The Hartford Financial Services Group Inc. filed a lawsuit this week that includes a lengthy, detailed complaint against its competitor New York-based Arch Insurance Group Inc., and its Bermuda-based parent Arch Capital Group Ltd., accusing Arch of stealing trade secrets in addition to many of its underwriters.
The lawsuit, filed in New York Supreme Court, also alleges individual complaints against former Hartford executives who helped Arch try to "destroy" the division they had departed—most notably David McElroy, a Connecticut resident who spent nine years at the Hartford, and was president of New York-based Hartford until June 5, according to a MarketWatch report. The complaint, which details "egregious, ongoing misconduct orchestrated by a competitor and several former senior executives," also names John Rafferty and Michael Price.
McElroy spent nine years working at Hartford, retiring as president of its Hartford Financial Products division (BestWire, June 3, 2009). Days later, Arch announced McElroy had joined its executive management team (BestWire, June 8, 2009). And days after that, Arch announced McElroy was heading the new Arch Financial & Professional Liability Group, and that another senior Hartford executive, John Rafferty, had left to work under McElroy (BestWire, June 15, 2009), MarketWatch reported.
Arch is accused of convincing more than 60 of Hartford's 250 financial products employees to join Arch, including "the vast majority" of the division's underwriters, according to the suit.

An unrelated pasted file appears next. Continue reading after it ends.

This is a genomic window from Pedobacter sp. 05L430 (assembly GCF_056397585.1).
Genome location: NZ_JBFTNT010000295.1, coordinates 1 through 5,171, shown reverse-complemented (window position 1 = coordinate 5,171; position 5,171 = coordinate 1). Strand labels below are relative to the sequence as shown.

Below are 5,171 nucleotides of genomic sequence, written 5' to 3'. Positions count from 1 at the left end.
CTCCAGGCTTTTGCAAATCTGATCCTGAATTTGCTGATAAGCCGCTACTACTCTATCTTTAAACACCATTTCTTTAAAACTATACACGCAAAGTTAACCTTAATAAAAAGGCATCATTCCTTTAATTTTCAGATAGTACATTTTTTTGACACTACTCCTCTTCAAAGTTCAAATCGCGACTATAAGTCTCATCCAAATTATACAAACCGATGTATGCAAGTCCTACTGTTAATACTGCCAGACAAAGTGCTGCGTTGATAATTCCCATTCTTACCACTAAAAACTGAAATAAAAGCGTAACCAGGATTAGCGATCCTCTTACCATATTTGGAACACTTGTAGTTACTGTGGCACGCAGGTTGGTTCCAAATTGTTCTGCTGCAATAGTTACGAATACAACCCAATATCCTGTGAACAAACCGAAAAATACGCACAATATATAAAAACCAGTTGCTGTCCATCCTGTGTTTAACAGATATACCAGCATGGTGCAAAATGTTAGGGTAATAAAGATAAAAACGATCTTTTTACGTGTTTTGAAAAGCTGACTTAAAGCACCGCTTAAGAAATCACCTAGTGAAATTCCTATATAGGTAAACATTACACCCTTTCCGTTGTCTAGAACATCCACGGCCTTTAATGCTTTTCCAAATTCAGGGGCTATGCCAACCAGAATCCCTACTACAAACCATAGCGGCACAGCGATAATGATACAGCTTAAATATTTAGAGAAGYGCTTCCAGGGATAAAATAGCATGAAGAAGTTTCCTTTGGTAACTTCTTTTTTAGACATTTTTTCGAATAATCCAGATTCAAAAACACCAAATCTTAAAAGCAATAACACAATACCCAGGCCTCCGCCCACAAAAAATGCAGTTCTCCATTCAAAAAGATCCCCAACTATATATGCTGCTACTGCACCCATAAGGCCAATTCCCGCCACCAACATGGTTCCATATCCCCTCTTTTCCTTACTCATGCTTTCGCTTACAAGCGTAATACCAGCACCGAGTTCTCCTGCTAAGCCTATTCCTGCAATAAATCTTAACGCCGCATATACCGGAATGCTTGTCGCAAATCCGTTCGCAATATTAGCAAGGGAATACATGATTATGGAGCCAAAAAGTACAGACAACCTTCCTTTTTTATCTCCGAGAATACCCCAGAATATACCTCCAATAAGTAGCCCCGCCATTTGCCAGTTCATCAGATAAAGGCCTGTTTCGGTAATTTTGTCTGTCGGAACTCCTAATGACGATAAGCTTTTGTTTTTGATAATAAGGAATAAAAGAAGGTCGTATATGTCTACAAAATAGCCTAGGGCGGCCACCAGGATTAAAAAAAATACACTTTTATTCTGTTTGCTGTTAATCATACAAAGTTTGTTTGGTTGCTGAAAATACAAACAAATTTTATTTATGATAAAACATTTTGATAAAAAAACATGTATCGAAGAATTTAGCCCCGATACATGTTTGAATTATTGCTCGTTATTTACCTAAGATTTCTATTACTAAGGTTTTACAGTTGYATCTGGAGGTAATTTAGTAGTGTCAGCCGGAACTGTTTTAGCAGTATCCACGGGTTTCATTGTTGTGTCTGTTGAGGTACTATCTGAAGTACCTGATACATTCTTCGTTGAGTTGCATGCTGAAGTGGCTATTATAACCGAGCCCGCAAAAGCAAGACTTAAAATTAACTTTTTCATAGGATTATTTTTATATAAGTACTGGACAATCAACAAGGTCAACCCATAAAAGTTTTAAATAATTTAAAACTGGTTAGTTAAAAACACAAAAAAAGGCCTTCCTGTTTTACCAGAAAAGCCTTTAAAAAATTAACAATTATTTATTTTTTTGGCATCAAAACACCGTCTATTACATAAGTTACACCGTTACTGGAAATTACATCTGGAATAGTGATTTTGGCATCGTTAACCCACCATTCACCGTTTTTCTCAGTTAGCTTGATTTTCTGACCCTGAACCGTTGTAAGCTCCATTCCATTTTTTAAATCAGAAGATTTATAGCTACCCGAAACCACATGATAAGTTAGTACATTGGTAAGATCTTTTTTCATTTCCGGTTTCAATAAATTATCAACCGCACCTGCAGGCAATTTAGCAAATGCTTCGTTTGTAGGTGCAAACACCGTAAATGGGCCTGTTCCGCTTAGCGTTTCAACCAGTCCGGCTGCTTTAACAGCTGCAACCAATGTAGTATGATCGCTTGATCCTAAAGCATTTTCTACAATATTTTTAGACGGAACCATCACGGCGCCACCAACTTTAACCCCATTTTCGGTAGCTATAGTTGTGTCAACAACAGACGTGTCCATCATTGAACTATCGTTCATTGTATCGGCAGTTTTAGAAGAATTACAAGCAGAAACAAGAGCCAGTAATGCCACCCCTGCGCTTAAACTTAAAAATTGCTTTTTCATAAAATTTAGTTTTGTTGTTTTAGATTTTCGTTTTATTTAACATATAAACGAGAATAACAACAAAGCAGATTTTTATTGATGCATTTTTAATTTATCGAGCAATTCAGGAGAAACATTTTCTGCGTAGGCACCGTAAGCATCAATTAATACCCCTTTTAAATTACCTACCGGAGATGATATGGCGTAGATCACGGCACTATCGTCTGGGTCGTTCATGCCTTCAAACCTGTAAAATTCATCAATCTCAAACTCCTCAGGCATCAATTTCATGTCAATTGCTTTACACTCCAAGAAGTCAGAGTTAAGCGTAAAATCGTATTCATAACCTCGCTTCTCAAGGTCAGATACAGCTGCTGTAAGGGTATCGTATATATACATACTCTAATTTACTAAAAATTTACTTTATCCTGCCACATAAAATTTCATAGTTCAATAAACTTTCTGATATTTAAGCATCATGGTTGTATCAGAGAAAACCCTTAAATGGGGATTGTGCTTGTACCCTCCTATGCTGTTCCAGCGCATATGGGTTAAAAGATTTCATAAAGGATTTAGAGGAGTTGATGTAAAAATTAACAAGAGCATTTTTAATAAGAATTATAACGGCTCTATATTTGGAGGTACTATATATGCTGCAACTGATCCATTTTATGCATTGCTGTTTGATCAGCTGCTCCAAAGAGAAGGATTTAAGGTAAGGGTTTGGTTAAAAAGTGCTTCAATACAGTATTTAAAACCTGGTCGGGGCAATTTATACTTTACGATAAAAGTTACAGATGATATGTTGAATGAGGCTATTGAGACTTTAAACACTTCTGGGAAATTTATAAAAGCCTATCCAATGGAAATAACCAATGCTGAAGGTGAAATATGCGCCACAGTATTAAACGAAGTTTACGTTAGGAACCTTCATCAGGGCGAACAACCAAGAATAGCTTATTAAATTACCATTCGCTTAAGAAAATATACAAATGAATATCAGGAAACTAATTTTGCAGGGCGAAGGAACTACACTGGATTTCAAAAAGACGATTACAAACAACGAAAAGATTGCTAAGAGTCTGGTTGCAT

Arch faced similar accusations two years ago, when General Reinsurance Corp. was awarded an injunction against Arch on accusations that Arch had deliberately poached 29 employees. (BestWire, Oct. 19, 2007).
In this most recent case, the "raid" for Hartford employees was "characterized by threats, bullying and repeated disparagement," according to the lawsuit. "In a particularly brazen tactic, Arch began soliciting Hartford employees with e-mails sent directly to their e-mail address at The Hartford," the New York Supreme court papers reveal.
The suit seeks punitive damages and "many millions of dollars" in compensatory damages, to force the former executives to return all compensation earned "in connection with their disloyalty to The Hartford" and to stop Arch's "dishonest trade practices," reports the Hartford Courant.
Arch did not comment.
The Hartford's financial products division had about $720 million in premiums in force at the end of 2008, according to the lawsuit. Its business in the specialty financial arena made up about 6.8% of overall premiums in 2008, according to the company.
David Snowden, a Hartford spokesman, said the financial products division is in a good position to weather difficult circumstances.
"Our ability to place appropriate reinsurance for the Hartford has not been affected," he said. "We filed this lawsuit because we will not tolerate illegal or unethical behavior."
Both company members have current financial strength ratings of A (Excellent) from A.M. Best.
Back in 2002, Hartford Life Insurance Co. was a defendant against a lawsuit from Bancorp Services LLC in which it lost a $118.4 million judgment for “misappropriation of a trade secret” and “breach of contract,” reported BestWire, March 25, 2002.
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